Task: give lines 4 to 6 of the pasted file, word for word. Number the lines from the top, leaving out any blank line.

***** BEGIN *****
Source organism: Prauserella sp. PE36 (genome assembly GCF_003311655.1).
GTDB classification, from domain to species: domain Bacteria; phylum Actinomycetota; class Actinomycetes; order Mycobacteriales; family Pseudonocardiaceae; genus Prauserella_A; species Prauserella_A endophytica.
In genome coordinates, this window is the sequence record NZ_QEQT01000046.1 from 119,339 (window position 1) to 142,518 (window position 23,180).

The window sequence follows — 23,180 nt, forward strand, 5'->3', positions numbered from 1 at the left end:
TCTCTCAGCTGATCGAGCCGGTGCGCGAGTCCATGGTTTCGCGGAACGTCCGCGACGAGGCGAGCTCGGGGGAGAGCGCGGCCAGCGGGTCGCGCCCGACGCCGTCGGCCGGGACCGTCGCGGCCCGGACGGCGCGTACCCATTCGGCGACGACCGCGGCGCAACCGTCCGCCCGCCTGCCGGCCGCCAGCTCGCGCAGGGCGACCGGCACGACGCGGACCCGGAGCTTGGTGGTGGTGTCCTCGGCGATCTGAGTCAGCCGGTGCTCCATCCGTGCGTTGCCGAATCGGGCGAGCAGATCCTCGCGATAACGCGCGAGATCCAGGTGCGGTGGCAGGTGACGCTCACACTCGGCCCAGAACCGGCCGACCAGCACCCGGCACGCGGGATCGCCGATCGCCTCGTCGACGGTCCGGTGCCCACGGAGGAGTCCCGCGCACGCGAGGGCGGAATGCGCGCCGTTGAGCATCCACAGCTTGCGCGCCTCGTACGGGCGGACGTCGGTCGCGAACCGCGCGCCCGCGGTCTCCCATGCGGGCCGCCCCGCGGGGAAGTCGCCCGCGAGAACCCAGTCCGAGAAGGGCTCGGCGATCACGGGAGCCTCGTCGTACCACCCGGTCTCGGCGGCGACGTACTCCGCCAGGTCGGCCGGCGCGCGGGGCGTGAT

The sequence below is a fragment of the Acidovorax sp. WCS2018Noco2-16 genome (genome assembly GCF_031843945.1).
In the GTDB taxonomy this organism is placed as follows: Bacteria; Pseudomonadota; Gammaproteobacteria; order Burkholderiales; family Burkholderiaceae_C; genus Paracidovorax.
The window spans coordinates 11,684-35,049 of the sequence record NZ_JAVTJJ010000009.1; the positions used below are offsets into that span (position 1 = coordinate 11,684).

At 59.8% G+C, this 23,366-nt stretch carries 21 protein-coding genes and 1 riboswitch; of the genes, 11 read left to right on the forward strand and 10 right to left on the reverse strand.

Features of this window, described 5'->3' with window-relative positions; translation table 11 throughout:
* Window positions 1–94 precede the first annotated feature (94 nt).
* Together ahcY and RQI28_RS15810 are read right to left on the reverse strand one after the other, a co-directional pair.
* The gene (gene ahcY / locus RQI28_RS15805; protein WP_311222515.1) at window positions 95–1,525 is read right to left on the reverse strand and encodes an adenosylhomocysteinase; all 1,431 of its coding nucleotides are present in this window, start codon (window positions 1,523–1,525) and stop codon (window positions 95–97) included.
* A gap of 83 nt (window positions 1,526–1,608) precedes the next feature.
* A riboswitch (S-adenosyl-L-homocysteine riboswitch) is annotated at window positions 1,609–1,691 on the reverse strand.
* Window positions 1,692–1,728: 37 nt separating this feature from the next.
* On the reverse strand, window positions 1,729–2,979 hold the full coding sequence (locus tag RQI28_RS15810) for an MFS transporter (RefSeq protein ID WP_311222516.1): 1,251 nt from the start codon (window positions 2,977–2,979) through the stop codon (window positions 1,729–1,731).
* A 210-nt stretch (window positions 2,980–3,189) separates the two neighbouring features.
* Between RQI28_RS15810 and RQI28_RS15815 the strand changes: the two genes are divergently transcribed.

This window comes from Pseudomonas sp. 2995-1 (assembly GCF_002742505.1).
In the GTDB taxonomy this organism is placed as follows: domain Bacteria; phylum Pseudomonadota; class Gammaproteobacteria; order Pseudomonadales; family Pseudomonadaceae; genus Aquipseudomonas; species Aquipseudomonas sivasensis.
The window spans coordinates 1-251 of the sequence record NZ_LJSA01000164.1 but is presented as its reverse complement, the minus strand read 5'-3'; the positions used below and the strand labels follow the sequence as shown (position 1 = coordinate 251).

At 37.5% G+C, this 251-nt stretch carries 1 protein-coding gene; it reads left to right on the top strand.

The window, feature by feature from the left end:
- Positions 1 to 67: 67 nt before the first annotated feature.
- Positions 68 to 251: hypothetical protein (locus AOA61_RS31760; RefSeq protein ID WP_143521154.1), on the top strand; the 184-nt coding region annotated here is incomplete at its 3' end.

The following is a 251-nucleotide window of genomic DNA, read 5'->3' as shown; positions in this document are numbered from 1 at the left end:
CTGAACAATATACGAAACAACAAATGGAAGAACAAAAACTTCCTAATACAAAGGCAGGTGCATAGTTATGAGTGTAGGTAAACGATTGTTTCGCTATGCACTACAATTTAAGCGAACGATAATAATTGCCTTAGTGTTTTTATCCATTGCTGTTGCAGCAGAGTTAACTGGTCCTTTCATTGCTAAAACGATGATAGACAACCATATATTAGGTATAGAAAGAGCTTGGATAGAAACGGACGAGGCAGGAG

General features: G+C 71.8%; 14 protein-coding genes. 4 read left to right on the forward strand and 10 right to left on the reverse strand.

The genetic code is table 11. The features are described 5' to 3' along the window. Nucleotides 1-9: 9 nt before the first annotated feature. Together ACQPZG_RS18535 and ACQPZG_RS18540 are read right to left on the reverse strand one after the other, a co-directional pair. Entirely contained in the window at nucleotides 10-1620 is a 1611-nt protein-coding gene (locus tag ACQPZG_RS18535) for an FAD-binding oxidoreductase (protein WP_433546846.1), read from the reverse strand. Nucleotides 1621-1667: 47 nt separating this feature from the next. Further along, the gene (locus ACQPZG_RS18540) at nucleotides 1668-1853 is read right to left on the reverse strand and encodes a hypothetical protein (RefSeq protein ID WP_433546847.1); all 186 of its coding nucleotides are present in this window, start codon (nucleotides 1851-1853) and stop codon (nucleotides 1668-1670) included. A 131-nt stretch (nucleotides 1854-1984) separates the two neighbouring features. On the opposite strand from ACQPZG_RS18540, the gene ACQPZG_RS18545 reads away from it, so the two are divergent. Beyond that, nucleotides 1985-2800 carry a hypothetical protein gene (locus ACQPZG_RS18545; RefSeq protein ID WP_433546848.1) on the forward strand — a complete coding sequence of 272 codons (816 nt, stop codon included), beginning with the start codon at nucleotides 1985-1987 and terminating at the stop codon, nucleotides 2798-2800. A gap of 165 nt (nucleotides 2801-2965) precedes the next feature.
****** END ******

The window sequence follows — 23,180 nt, forward strand, 5'->3', positions numbered from 1 at the left end:
TCTCTCAGCTGATCGAGCCGGTGCGCGAGTCCATGGTTTCGCGGAACGTCCGCGACGAGGCGAGCTCGGGGGAGAGCGCGGCCAGCGGGTCGCGCCCGACGCCGTCGGCCGGGACCGTCGCGGCCCGGACGGCGCGTACCCATTCGGCGACGACCGCGGCGCAACCGTCCGCCCGCCTGCCGGCCGCCAGCTCGCGCAGGGCGACCGGCACGACGCGGACCCGGAGCTTGGTGGTGGTGTCCTCGGCGATCTGAGTCAGCCGGTGCTCCATCCGTGCGTTGCCGAATCGGGCGAGCAGATCCTCGCGATAACGCGCGAGATCCAGGTGCGGTGGCAGGTGACGCTCACACTCGGCCCAGAACCGGCCGACCAGCACCCGGCACGCGGGATCGCCGATCGCCTCGTCGACGGTCCGGTGCCCACGGAGGAGTCCCGCGCACGCGAGGGCGGAATGCGCGCCGTTGAGCATCCACAGCTTGCGCGCCTCGTACGGGCGGACGTCGGTCGCGAACCGCGCGCCCGCGGTCTCCCATGCGGGCCGCCCCGCGGGGAAGTCGCCCGCGAGAACCCAGTCCGAGAAGGGCTCGGCGATCACGGGAGCCTCGTCGTACCACCCGGTCTCGGCGGCGACGTACTCCGCCAGGTCGGCCGGCGCGCGGGGCGTGAT

The sequence below is a fragment of the Acidovorax sp. WCS2018Noco2-16 genome (genome assembly GCF_031843945.1).